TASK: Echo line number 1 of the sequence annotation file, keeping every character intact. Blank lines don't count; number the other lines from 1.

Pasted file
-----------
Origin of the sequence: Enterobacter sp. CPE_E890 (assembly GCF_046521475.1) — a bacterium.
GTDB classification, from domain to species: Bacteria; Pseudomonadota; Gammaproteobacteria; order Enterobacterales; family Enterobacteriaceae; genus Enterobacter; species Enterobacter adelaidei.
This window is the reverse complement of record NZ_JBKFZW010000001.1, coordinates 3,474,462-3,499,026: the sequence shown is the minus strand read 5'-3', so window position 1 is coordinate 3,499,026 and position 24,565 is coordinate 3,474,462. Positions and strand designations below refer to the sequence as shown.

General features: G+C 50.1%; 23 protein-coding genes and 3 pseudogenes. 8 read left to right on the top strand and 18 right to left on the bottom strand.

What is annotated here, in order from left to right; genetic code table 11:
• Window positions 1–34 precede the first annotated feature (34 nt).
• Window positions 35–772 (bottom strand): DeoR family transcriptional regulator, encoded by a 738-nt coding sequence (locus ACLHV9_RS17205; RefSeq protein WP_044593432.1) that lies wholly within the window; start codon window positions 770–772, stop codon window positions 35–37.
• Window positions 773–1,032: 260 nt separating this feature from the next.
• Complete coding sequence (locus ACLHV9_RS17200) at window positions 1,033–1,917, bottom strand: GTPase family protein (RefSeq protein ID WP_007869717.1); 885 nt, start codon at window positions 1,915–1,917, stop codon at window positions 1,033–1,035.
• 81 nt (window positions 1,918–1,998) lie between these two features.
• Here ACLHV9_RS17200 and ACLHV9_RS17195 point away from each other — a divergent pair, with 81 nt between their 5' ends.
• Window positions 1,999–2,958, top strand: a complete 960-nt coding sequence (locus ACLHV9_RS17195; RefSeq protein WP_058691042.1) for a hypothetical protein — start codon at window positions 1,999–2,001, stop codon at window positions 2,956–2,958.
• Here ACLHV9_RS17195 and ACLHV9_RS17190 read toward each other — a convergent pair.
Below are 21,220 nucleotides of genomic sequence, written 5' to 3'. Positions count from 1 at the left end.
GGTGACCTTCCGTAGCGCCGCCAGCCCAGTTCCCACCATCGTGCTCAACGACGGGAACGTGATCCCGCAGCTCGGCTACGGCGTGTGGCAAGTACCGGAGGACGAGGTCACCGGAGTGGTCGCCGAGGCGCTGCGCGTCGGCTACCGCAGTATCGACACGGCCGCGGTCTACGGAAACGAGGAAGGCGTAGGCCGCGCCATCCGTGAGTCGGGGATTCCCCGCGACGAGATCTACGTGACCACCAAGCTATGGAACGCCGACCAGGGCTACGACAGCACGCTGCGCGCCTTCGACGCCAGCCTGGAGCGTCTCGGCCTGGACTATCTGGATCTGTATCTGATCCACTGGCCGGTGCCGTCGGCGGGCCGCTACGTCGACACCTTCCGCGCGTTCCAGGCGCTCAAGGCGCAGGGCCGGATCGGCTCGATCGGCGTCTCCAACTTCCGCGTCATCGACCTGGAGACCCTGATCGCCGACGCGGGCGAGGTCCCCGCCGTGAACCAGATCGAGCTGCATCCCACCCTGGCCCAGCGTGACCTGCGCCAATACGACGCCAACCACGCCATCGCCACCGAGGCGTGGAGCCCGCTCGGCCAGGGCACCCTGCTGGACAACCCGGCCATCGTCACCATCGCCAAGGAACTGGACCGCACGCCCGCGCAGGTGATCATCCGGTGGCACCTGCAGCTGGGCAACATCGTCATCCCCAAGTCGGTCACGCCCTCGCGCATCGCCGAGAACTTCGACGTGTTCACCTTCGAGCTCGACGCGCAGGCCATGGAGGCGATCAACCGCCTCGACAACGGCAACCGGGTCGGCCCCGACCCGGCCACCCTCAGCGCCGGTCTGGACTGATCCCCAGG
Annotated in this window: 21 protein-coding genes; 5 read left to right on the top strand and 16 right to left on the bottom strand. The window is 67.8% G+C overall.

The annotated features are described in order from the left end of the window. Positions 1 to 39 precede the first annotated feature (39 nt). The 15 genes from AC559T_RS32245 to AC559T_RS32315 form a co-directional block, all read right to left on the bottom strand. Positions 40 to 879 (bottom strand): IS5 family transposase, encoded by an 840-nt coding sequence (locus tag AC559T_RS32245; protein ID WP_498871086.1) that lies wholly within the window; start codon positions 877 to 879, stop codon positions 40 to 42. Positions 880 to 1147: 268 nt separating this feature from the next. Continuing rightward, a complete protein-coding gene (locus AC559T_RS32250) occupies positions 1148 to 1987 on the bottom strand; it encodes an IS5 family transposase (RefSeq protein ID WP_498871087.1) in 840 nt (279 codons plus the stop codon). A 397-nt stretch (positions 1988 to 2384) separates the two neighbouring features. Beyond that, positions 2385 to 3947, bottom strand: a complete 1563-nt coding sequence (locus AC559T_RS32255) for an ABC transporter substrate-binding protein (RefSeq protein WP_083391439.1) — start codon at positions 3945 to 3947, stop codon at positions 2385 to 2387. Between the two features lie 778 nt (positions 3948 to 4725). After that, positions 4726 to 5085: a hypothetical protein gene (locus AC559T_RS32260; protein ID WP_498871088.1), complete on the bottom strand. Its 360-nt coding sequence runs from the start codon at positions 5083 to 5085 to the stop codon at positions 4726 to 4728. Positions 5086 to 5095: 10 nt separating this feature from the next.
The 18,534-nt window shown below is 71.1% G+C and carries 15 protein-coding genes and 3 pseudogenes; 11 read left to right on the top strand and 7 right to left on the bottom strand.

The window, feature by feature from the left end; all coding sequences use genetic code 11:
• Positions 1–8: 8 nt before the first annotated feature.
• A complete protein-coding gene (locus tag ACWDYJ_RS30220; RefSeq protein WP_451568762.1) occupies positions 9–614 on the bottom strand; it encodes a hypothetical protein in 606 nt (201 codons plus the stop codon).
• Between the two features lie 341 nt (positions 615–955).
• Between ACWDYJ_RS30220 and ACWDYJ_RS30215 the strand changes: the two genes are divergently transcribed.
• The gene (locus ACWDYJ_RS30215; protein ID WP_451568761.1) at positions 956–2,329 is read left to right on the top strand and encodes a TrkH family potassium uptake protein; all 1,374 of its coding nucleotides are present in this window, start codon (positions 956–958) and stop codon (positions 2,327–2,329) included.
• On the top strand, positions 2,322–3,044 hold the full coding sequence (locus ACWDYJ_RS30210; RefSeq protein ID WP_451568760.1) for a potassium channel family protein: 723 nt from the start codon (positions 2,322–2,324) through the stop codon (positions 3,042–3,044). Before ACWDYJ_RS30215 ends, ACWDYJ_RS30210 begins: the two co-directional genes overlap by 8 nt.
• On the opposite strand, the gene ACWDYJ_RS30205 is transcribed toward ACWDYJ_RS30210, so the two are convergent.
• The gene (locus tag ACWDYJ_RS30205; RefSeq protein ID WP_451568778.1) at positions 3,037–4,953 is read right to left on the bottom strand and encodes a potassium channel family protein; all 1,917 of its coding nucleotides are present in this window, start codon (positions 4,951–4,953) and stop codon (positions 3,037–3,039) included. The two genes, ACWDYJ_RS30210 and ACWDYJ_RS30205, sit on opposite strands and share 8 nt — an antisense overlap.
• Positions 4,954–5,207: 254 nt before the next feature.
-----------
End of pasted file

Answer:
Origin of the sequence: Enterobacter sp. CPE_E890 (assembly GCF_046521475.1) — a bacterium.